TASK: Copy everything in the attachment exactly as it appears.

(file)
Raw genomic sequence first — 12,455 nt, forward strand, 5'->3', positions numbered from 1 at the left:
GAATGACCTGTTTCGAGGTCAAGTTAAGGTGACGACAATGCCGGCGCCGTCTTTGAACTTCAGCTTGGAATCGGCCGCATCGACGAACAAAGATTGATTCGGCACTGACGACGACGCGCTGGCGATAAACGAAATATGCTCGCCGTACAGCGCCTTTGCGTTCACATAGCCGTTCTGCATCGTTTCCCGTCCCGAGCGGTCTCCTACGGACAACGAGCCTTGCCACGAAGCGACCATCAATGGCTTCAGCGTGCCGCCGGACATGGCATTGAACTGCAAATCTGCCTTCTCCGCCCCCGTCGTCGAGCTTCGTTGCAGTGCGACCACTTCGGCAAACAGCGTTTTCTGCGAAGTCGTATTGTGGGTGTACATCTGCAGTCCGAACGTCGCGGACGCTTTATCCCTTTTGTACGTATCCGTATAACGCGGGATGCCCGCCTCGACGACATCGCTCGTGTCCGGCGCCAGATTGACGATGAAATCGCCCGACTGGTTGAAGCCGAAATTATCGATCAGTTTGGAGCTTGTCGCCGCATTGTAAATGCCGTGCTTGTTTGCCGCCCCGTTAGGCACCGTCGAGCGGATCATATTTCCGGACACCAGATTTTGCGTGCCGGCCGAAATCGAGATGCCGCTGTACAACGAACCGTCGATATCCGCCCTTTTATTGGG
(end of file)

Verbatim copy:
Raw genomic sequence first — 12,455 nt, forward strand, 5'->3', positions numbered from 1 at the left:
GAATGACCTGTTTCGAGGTCAAGTTAAGGTGACGACAATGCCGGCGCCGTCTTTGAACTTCAGCTTGGAATCGGCCGCATCGACGAACAAAGATTGATTCGGCACTGACGACGACGCGCTGGCGATAAACGAAATATGCTCGCCGTACAGCGCCTTTGCGTTCACATAGCCGTTCTGCATCGTTTCCCGTCCCGAGCGGTCTCCTACGGACAACGAGCCTTGCCACGAAGCGACCATCAATGGCTTCAGCGTGCCGCCGGACATGGCATTGAACTGCAAATCTGCCTTCTCCGCCCCCGTCGTCGAGCTTCGTTGCAGTGCGACCACTTCGGCAAACAGCGTTTTCTGCGAAGTCGTATTGTGGGTGTACATCTGCAGTCCGAACGTCGCGGACGCTTTATCCCTTTTGTACGTATCCGTATAACGCGGGATGCCCGCCTCGACGACATCGCTCGTGTCCGGCGCCAGATTGACGATGAAATCGCCCGACTGGTTGAAGCCGAAATTATCGATCAGTTTGGAGCTTGTCGCCGCATTGTAAATGCCGTGCTTGTTTGCCGCCCCGTTAGGCACCGTCGAGCGGATCATATTTCCGGACACCAGATTTTGCGTGCCGGCCGAAATCGAGATGCCGCTGTACAACGAACCGTCGATATCCGCCCTTTTATTGGG